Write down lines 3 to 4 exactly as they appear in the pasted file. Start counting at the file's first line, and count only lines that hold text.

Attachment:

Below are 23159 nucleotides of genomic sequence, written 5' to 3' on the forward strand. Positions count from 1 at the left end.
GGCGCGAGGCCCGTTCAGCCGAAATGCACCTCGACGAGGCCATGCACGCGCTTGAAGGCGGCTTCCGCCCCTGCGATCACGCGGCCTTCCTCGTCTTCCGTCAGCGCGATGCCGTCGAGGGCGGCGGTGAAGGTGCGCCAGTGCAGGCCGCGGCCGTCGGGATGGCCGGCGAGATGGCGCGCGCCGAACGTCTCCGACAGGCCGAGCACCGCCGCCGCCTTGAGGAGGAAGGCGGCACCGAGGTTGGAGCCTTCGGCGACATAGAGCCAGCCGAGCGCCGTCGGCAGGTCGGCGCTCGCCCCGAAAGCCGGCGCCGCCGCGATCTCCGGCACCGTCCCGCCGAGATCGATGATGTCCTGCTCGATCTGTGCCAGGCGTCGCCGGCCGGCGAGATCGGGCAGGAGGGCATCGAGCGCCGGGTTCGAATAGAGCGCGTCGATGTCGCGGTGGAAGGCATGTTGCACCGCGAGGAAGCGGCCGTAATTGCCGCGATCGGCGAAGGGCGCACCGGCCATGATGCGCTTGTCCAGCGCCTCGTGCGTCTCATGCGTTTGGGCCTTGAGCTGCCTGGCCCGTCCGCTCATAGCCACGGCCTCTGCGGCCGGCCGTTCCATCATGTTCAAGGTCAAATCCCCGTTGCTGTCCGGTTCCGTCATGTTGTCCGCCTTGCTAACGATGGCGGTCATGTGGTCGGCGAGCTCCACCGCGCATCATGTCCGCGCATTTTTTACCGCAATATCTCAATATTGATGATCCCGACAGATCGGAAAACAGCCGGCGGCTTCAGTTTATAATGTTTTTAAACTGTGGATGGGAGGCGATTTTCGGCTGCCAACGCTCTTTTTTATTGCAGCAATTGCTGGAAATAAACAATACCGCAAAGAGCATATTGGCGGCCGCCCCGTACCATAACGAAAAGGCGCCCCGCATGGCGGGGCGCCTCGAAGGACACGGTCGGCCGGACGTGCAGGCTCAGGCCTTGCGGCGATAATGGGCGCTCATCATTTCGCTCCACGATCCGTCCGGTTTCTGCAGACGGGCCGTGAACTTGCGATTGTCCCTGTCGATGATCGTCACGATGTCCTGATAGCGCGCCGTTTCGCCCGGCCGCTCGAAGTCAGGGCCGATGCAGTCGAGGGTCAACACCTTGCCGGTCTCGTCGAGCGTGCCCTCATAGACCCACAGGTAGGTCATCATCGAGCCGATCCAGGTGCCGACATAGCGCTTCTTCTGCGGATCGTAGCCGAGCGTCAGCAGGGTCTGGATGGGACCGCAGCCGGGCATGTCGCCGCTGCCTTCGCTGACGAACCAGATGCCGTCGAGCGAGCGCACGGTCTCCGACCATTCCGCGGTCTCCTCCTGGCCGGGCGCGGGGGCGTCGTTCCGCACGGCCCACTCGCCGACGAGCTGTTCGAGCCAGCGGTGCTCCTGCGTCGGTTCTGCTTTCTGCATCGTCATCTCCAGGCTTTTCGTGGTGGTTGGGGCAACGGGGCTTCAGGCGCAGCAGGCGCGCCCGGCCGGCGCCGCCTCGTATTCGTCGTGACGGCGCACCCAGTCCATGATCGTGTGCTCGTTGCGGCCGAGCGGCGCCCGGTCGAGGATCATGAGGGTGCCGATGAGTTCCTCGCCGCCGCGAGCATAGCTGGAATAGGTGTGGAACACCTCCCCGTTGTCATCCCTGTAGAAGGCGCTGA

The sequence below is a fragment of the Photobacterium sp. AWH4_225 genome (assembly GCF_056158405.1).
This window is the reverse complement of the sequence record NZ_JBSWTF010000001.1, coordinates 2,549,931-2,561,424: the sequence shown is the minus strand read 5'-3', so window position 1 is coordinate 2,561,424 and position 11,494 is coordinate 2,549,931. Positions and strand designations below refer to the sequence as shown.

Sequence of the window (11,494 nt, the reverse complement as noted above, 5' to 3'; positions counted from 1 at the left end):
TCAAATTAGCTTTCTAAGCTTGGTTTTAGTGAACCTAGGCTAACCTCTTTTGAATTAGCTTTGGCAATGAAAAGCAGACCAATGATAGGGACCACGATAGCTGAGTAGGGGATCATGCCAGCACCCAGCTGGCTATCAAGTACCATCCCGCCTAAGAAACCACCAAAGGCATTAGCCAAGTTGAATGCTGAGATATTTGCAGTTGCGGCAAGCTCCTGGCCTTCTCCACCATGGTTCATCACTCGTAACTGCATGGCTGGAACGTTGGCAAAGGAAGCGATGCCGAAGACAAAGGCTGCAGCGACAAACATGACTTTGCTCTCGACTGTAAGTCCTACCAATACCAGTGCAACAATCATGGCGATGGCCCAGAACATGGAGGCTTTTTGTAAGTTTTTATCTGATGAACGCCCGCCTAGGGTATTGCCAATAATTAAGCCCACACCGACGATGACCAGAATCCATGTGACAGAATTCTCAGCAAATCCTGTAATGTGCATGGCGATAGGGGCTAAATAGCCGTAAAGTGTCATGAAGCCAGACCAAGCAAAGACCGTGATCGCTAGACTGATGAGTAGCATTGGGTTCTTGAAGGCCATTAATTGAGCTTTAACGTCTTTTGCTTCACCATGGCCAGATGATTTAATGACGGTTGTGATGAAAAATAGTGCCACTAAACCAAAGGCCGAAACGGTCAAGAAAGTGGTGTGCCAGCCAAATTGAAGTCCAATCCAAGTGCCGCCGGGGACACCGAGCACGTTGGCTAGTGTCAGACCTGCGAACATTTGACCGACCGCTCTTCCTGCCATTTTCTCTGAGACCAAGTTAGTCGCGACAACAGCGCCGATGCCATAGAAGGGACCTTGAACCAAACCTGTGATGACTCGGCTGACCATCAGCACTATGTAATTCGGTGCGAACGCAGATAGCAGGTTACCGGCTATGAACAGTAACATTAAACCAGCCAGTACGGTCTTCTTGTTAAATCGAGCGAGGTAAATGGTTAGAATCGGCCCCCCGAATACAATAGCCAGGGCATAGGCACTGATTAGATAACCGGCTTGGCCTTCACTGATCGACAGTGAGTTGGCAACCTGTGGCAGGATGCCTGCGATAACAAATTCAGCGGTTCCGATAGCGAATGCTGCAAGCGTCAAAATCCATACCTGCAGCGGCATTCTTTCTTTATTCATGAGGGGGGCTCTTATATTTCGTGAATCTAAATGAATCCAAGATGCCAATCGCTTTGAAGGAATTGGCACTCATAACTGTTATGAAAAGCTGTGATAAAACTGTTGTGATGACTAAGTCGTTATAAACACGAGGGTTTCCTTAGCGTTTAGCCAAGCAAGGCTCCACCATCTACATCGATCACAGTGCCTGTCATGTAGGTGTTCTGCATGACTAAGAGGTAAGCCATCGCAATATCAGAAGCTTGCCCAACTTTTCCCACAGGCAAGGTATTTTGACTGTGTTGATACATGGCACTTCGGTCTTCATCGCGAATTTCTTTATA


The sequence below is a fragment of the Photobacterium sp. AWH4_225 genome (assembly GCF_056158405.1).
This window is the reverse complement of the sequence record NZ_JBSWTF010000001.1, coordinates 2,549,931-2,561,424: the sequence shown is the minus strand read 5'-3', so window position 1 is coordinate 2,561,424 and position 11,494 is coordinate 2,549,931. Positions and strand designations below refer to the sequence as shown.